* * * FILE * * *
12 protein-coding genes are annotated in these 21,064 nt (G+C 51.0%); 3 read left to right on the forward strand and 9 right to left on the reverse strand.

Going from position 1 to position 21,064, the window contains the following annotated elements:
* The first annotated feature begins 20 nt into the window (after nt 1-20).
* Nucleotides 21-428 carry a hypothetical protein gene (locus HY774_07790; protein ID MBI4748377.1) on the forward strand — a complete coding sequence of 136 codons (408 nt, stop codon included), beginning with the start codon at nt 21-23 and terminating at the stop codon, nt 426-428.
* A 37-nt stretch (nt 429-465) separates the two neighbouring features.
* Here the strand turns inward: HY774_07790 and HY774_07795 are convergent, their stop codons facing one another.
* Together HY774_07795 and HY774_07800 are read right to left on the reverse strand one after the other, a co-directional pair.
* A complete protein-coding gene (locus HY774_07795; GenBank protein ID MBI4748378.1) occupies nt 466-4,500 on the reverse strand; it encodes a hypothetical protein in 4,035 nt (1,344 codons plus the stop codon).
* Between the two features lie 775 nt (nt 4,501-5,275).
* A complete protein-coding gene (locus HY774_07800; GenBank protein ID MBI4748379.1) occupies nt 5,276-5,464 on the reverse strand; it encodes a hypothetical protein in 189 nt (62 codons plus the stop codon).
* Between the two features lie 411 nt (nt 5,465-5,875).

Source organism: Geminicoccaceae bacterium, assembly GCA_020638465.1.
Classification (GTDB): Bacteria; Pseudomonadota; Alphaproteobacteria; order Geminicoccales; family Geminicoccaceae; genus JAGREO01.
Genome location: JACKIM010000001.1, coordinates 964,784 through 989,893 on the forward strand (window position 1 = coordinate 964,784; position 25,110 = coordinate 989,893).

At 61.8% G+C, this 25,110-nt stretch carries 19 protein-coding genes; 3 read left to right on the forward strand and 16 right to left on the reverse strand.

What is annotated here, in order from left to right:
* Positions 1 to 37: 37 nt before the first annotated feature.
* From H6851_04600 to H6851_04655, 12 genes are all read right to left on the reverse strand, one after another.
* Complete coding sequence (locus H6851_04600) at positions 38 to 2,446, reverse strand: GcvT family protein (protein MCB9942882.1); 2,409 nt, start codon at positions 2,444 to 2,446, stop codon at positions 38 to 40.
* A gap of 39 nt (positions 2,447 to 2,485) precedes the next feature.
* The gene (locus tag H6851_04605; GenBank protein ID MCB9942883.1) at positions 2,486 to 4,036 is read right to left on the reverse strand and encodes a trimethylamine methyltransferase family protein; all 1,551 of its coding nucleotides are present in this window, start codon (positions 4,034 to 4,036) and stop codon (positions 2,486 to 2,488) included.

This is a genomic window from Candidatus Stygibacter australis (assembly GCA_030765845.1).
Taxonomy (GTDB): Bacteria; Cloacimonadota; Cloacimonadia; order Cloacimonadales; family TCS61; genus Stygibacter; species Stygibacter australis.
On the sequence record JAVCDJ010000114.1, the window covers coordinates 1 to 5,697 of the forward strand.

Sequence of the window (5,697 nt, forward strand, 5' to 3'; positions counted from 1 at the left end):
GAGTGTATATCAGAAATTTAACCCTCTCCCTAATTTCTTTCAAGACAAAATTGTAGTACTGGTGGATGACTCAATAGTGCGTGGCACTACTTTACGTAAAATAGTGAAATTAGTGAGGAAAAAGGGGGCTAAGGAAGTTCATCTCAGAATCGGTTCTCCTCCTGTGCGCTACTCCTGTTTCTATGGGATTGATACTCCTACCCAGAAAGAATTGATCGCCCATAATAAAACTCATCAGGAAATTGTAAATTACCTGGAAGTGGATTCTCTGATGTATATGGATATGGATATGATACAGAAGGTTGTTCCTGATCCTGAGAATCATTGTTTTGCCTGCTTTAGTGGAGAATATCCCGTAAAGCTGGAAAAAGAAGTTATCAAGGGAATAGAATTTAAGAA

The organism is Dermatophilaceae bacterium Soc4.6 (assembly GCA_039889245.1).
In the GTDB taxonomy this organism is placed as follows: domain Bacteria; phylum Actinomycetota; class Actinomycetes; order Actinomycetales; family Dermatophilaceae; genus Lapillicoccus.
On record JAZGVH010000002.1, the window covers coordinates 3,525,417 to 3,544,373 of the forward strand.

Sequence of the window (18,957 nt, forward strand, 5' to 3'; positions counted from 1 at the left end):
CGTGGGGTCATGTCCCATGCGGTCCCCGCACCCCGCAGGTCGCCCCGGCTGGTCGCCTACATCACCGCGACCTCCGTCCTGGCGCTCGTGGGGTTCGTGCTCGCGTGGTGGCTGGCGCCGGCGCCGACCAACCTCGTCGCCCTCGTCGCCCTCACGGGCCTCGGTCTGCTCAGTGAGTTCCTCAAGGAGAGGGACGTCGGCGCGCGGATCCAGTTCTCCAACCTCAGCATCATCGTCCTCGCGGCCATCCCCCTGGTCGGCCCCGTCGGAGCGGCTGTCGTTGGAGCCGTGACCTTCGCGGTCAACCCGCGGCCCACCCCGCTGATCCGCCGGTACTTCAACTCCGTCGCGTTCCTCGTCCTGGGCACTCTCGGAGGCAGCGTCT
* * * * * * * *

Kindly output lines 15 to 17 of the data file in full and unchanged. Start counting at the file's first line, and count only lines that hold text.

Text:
At 61.8% G+C, this 25,110-nt stretch carries 19 protein-coding genes; 3 read left to right on the forward strand and 16 right to left on the reverse strand.

What is annotated here, in order from left to right:
* Positions 1 to 37: 37 nt before the first annotated feature.